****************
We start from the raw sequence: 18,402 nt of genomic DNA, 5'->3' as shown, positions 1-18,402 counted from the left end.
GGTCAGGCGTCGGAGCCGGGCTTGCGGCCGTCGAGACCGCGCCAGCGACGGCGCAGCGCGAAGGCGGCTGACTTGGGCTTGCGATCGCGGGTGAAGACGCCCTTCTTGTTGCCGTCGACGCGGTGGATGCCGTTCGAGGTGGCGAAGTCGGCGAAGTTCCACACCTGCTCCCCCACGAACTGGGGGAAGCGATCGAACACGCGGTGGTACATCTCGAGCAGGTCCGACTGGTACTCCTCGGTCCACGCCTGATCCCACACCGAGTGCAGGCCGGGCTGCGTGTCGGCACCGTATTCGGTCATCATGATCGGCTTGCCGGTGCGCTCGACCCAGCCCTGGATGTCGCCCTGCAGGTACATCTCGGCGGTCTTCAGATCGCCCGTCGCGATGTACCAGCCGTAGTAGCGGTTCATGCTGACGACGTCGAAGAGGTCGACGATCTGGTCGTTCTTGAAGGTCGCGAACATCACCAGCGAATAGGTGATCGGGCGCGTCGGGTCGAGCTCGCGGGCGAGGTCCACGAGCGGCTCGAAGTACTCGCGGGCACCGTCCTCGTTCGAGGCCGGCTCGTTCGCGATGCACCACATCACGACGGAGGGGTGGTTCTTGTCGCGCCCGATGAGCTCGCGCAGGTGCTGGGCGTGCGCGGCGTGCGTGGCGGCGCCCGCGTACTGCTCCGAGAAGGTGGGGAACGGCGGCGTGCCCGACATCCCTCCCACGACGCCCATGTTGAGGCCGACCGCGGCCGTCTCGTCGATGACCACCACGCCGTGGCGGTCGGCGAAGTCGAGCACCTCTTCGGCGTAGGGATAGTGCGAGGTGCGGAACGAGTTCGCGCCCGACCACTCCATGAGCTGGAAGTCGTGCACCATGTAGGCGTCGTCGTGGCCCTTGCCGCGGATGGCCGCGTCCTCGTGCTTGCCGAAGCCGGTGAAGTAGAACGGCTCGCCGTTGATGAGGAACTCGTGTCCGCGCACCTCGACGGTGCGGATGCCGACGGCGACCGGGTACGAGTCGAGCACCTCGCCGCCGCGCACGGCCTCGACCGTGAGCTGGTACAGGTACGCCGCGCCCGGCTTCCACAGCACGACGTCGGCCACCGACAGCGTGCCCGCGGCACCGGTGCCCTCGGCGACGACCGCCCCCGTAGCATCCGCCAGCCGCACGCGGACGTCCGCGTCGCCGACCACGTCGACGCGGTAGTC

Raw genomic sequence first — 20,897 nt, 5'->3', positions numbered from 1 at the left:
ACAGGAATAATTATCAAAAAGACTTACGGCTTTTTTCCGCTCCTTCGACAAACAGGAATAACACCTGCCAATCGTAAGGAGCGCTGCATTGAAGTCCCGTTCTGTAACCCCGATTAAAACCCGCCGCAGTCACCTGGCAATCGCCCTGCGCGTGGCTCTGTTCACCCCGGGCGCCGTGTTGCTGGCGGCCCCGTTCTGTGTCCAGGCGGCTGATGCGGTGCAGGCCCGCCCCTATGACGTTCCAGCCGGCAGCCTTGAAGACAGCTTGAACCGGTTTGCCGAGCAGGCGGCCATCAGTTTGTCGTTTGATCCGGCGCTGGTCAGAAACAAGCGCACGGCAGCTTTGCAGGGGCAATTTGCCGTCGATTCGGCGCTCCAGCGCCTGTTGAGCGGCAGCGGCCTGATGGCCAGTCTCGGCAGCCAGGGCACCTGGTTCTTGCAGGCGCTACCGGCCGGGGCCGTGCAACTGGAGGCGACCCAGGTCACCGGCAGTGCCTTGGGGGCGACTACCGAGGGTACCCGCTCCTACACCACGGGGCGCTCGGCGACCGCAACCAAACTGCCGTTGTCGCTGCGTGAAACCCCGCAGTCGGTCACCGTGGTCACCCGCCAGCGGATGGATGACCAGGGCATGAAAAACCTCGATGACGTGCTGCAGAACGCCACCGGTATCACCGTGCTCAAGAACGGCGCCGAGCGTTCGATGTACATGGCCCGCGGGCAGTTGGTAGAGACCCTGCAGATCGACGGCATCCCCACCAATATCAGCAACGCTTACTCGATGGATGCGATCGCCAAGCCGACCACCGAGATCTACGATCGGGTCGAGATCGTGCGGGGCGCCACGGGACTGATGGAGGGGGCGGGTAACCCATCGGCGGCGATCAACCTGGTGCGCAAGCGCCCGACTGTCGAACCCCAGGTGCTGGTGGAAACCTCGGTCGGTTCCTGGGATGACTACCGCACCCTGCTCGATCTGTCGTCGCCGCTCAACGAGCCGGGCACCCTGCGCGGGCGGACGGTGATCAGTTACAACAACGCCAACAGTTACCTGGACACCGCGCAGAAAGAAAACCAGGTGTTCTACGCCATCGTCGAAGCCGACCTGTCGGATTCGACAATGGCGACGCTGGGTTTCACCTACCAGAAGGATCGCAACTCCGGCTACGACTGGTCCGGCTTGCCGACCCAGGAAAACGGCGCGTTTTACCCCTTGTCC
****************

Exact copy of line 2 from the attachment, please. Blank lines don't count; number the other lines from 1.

GGTCAGGCGTCGGAGCCGGGCTTGCGGCCGTCGAGACCGCGCCAGCGACGGCGCAGCGCGAAGGCGGCTGACTTGGGCTTGCGATCGCGGGTGAAGACGCCCTTCTTGTTGCCGTCGACGCGGTGGATGCCGTTCGAGGTGGCGAAGTCGGCGAAGTTCCACACCTGCTCCCCCACGAACTGGGGGAAGCGATCGAACACGCGGTGGTACATCTCGAGCAGGTCCGACTGGTACTCCTCGGTCCACGCCTGATCCCACACCGAGTGCAGGCCGGGCTGCGTGTCGGCACCGTATTCGGTCATCATGATCGGCTTGCCGGTGCGCTCGACCCAGCCCTGGATGTCGCCCTGCAGGTACATCTCGGCGGTCTTCAGATCGCCCGTCGCGATGTACCAGCCGTAGTAGCGGTTCATGCTGACGACGTCGAAGAGGTCGACGATCTGGTCGTTCTTGAAGGTCGCGAACATCACCAGCGAATAGGTGATCGGGCGCGTCGGGTCGAGCTCGCGGGCGAGGTCCACGAGCGGCTCGAAGTACTCGCGGGCACCGTCCTCGTTCGAGGCCGGCTCGTTCGCGATGCACCACATCACGACGGAGGGGTGGTTCTTGTCGCGCCCGATGAGCTCGCGCAGGTGCTGGGCGTGCGCGGCGTGCGTGGCGGCGCCCGCGTACTGCTCCGAGAAGGTGGGGAACGGCGGCGTGCCCGACATCCCTCCCACGACGCCCATGTTGAGGCCGACCGCGGCCGTCTCGTCGATGACCACCACGCCGTGGCGGTCGGCGAAGTCGAGCACCTCTTCGGCGTAGGGATAGTGCGAGGTGCGGAACGAGTTCGCGCCCGACCACTCCATGAGCTGGAAGTCGTGCACCATGTAGGCGTCGTCGTGGCCCTTGCCGCGGATGGCCGCGTCCTCGTGCTTGCCGAAGCCGGTGAAGTAGAACGGCTCGCCGTTGATGAGGAACTCGTGTCCGCGCACCTCGACGGTGCGGATGCCGACGGCGACCGGGTACGAGTCGAGCACCTCGCCGCCGCGCACGGCCTCGACCGTGAGCTGGTACAGGTACGCCGCGCCCGGCTTCCACAGCACGACGTCGGCCACCGACAGCGTGCCCGCGGCACCGGTGCCCTCGGCGACGACCGCCCCCGTAGCATCCGCCAGCCGCACGCGGACGTCCGCGTCGCCGACCACGTCGACGCGGTAGTC